This editorial answers three basic questions about the relief education program. Why the program is important?, how the program operates? and who participates in the program? A similar editorial could be written today about the growing number of learning opportunities available to workers and the growing number of participants in such programs. This essay represents such an effort. Although in more breadth and in more detail than the 1933 editorial, I will focus on the same basic questions. First, why should lifelong learning for workers be advanced? Second, how have opportunities for learning been made available to working adults? and Third, who are the adult participants in learning activities and what are the reasons for participation or nonparticipation? My goal is to provide a comprehensive picture of the objectives, programs and patterns of learning activities for workers which will serve as the basis for a program and policy agenda to meet the needs of workers for the lifelong learning which I will propose.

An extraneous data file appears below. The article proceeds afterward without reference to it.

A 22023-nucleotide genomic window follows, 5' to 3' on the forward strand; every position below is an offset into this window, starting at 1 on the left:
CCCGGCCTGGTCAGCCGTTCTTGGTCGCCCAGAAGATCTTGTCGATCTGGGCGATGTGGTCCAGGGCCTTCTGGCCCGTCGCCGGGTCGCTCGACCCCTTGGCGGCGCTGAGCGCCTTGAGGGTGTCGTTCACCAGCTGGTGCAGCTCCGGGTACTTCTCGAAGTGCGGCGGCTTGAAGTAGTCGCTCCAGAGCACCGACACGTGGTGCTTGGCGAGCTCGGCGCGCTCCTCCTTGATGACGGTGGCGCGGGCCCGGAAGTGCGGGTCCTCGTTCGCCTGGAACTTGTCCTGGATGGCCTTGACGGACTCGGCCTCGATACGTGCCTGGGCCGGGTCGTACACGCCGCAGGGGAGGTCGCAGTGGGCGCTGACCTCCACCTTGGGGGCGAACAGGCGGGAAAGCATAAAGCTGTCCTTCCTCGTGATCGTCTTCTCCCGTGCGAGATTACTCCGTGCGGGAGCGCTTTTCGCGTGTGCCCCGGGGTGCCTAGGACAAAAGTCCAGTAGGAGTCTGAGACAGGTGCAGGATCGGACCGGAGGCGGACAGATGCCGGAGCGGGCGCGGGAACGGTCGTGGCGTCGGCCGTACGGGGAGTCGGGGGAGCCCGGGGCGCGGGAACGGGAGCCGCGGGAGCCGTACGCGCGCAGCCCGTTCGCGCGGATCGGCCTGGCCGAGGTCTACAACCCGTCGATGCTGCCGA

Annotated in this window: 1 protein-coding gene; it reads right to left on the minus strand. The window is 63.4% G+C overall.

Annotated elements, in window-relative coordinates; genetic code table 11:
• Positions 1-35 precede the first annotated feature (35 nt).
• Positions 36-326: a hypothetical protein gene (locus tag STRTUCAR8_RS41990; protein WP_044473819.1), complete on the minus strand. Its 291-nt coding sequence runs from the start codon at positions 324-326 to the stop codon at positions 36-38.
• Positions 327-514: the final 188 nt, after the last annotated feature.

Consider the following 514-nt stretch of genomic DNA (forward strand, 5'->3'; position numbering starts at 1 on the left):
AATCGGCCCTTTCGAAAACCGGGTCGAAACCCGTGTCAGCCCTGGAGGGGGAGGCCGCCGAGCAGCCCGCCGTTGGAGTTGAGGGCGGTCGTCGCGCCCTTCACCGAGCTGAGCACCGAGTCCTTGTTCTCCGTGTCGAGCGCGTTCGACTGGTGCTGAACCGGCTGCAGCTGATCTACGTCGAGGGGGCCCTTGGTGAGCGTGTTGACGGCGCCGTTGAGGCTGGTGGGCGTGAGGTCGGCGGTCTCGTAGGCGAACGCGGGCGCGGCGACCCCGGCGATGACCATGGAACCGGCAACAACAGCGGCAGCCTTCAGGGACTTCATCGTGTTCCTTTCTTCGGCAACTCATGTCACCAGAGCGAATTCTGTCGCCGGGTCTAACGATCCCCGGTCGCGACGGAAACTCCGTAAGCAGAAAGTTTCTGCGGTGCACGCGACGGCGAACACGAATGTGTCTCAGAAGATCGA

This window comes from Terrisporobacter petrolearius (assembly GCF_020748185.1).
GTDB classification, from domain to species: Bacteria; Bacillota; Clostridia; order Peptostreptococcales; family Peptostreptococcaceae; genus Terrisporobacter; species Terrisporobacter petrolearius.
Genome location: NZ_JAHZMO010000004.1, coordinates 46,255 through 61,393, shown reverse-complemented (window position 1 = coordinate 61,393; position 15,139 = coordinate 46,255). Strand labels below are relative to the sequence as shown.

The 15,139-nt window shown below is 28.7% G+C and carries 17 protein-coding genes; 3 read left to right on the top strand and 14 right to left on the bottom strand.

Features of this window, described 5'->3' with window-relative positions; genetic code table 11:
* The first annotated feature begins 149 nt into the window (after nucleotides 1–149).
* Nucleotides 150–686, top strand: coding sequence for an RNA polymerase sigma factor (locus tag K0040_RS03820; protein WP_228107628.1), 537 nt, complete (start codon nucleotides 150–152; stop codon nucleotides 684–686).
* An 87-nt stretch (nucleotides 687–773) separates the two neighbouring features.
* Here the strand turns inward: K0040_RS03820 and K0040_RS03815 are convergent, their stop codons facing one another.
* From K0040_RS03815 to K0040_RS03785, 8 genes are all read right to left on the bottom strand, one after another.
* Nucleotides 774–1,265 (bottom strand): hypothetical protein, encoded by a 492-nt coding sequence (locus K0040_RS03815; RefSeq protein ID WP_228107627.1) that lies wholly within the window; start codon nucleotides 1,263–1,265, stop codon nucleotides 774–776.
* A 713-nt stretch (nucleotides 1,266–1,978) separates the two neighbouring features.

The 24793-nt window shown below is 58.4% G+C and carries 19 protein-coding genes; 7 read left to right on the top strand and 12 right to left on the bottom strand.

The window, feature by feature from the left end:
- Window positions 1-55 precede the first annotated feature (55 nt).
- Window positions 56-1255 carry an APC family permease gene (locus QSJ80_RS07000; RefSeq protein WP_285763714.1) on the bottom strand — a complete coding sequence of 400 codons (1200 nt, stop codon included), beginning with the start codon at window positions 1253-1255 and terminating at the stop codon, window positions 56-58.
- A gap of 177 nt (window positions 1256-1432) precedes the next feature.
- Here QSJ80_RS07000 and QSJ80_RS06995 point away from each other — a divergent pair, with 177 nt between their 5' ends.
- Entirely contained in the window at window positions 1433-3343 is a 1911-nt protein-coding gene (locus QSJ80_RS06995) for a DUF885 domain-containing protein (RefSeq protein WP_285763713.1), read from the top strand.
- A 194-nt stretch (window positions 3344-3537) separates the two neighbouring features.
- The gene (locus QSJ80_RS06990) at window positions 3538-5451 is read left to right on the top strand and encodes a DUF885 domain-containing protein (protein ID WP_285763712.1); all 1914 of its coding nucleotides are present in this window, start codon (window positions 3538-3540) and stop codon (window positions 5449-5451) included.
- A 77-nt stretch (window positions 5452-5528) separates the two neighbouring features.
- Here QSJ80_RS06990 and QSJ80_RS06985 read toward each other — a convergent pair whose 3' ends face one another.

"Lifelong Learning and the World of Work,"
Perspectives (1969-1979): Vol. 10
, Article 7.
Available at: https://scholarworks.wmich.edu/perspectives/vol10/iss2/7